Thursday, December 11, 2008

Worthwhile Reading: "Marrying Prevention and Resiliency"

There's some good food for thought in this occasional paper from RAND, which advocates a "hybrid" approach to prevention and mitigation:

Instead of seeing an either/or choice between traditional prevention and mitigation or resiliency measures, it is more productive to consider them together in an integrated way—as two complementary elements of a strategy aimed at lessening the consequences of successful terrorist attacks. Doing so essentially stretches the concept of prevention beyond the ideal of halting attacks before they happen to also include efforts to limit the human and economic costs of even successful attack operations.
It's not a terribly long read, and it's worth the time.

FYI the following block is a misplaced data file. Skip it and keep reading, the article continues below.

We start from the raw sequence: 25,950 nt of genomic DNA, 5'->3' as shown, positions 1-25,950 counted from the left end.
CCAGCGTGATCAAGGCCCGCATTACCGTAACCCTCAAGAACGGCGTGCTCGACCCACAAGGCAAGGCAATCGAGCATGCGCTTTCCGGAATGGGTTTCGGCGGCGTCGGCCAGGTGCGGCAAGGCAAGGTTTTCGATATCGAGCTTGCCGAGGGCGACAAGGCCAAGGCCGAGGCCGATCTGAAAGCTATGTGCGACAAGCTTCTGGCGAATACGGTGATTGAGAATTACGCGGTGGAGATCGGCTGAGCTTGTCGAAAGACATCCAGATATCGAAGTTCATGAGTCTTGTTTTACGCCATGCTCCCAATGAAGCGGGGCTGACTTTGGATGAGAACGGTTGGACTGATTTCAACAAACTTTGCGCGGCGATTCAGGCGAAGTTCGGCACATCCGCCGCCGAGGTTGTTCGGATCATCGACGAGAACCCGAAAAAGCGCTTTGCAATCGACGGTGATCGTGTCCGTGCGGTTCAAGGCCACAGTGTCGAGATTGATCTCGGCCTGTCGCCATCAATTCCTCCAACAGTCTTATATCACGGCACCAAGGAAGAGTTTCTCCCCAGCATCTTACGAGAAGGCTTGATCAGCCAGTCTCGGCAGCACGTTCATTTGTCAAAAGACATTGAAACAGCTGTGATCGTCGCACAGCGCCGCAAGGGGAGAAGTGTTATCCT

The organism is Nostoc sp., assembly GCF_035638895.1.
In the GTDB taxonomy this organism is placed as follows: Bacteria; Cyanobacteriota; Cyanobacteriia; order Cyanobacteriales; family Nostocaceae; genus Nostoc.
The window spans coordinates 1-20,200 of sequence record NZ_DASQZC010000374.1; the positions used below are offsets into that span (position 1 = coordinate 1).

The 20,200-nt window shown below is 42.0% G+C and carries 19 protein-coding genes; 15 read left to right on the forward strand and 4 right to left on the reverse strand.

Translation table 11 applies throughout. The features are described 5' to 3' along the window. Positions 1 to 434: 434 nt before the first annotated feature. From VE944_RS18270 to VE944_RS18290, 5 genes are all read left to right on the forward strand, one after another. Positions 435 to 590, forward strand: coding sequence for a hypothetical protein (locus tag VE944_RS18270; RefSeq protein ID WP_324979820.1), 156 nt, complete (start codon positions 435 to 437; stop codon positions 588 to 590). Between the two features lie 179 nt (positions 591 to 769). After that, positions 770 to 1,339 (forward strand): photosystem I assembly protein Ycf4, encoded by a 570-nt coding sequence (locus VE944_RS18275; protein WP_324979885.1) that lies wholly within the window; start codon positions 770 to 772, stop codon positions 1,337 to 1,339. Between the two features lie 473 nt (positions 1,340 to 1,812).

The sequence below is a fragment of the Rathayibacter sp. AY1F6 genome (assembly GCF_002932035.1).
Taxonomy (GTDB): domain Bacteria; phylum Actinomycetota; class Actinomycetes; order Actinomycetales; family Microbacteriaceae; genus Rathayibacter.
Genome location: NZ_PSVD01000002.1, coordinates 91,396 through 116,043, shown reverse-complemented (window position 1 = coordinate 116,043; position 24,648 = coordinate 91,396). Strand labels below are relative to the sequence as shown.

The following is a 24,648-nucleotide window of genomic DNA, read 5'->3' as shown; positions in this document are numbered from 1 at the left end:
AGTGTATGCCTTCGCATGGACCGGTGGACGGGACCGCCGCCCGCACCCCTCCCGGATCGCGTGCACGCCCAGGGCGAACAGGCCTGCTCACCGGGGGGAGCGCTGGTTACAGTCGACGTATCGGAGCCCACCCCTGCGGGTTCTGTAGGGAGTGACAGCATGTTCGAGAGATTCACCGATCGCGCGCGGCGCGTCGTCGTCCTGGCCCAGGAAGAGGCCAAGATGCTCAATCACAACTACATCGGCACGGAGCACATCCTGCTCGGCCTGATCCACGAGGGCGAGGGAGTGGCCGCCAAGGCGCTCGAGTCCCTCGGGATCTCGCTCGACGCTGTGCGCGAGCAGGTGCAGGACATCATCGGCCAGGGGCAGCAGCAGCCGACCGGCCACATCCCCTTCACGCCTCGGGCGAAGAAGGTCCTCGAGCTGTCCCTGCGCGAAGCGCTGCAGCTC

We still haven't found the right balance of prevention, mitigation, and response. The unfortunate political reality is: It's much too easy to allow preventive efforts to devolve into "security theater"; it's much to easy to give short-shrift to mitigation, despite the effectiveness of many mitigatory efforts, because mitigation almost always lacks sex appeal; and it's much too easy to overemphasize response, since everybody wants to take the credit for a successful response to the inevitable disasters and nobody wants to take the blame for an unsuccessful one.

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